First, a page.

Adam and Eve
Dated on plate, 1504
Purchased as the gift of Eugene V. Thaw, S. Parker Gilbert, Rodney B. Berens, Mrs. Oscar de la Renta, Elaine Rosenberg, T. Kimball Brooker, George L. K. Frelinghuysen, and on the Ryskamp Fund, the Edwin H. Herzog Fund, and the Lois and Walter C. Baker Fund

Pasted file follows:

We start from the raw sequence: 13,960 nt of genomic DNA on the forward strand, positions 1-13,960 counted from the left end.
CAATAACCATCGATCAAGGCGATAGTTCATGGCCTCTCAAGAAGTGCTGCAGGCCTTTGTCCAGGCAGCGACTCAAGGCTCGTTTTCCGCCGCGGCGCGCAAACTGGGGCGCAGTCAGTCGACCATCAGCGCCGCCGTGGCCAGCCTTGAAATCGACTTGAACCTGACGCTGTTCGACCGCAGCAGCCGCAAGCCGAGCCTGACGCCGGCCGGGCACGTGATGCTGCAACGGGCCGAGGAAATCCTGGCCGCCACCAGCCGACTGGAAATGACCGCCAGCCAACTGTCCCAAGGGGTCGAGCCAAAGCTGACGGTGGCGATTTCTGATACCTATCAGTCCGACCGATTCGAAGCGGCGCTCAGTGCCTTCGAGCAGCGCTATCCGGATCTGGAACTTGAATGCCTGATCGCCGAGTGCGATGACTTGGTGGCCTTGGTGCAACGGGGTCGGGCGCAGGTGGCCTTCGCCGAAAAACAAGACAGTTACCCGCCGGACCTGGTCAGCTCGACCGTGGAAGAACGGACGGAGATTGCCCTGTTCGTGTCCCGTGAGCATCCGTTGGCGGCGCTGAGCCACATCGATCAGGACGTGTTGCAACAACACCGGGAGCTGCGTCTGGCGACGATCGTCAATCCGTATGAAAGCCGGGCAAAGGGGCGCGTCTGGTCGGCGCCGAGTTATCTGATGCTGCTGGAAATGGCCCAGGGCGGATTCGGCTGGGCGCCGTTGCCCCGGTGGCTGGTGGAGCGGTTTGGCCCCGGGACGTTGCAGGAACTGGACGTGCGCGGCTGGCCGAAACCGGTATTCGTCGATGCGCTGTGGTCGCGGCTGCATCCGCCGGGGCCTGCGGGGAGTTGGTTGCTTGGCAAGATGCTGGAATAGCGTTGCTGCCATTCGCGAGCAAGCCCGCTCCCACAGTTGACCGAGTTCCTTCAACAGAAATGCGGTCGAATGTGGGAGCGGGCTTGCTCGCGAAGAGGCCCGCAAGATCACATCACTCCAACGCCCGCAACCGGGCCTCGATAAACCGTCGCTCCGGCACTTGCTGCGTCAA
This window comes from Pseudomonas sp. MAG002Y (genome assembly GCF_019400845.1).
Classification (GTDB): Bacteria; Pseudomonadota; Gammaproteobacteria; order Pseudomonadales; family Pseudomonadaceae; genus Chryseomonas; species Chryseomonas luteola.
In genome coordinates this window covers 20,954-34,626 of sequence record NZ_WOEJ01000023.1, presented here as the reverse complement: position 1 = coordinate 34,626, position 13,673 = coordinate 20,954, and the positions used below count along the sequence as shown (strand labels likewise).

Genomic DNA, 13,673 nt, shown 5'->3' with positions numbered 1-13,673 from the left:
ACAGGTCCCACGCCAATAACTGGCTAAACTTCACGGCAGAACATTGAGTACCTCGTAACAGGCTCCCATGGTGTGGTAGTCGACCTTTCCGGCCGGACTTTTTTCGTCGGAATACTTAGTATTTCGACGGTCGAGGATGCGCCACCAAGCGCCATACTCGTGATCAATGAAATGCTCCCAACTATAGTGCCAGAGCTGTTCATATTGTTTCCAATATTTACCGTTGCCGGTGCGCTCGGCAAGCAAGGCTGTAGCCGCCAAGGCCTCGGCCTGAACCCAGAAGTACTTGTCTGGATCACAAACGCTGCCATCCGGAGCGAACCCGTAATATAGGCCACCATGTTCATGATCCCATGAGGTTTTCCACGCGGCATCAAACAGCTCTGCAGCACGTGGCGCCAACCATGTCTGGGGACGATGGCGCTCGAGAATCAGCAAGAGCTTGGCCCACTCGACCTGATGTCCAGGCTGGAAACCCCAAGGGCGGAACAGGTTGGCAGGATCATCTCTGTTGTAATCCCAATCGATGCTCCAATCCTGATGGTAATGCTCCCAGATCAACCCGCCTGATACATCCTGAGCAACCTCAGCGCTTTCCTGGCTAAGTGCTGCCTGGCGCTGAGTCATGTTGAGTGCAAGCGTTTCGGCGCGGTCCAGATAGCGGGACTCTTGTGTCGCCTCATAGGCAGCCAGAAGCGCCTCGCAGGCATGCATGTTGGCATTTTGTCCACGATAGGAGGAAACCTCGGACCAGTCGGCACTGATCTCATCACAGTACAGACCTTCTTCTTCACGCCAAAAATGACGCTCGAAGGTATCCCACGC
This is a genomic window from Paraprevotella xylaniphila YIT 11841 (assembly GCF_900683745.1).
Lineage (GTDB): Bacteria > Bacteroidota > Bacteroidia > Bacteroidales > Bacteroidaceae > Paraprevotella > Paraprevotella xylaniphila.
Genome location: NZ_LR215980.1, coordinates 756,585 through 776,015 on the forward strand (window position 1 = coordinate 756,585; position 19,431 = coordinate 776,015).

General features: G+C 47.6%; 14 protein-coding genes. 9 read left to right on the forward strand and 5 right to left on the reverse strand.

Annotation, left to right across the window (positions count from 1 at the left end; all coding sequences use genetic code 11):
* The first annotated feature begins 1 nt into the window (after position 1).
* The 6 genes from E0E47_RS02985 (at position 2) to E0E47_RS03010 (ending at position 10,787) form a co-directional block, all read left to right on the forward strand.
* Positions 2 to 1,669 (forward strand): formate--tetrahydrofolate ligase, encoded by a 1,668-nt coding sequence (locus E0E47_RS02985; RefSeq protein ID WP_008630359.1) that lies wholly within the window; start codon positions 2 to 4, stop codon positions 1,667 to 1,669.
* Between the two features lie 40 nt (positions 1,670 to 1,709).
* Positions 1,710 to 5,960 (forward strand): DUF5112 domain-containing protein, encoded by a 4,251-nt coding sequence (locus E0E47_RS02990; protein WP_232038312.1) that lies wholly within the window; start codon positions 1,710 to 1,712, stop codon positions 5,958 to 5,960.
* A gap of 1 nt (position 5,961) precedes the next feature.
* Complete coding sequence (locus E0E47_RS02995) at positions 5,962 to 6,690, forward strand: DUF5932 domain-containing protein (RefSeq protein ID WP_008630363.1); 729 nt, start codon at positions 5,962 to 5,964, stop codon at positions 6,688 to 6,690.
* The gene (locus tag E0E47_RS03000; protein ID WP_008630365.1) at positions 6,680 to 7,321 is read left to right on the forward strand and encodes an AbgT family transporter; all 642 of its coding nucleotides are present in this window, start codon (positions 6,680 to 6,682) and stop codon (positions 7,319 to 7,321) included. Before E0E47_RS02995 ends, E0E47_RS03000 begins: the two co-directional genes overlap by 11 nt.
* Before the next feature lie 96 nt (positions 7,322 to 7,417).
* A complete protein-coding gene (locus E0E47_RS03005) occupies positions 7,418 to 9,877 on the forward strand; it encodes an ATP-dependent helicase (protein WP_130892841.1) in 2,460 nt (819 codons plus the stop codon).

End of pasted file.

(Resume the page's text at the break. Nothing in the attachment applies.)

With this print, Dürer catapulted to international prominence and became the foremost printmaker in Europe. Having been introduced to the canon of proportions—a mathematical system designed to depict the ideal human body—by Jacopo de' Barbari, an Italian artist visiting Nuremberg in 1500, Dürer used the technique to create Adam and Eve. He paired their flawless physiques with an emphasis on perfect temperament. Erwin Panofsky argued that the animals embody the balance of bodily fluids believed to determine personality, called humors, and were associated with particular traits, for example, elk (melancholy), rabbit (sensuality), cat (cruelty), and ox (sluggishness). Praising Dürer's couple, contemporary poet Caspar Velius wrote, "When the Angel saw them, he said with amazement: 'You were not yet this beautiful when I drove you out of Paradise.'"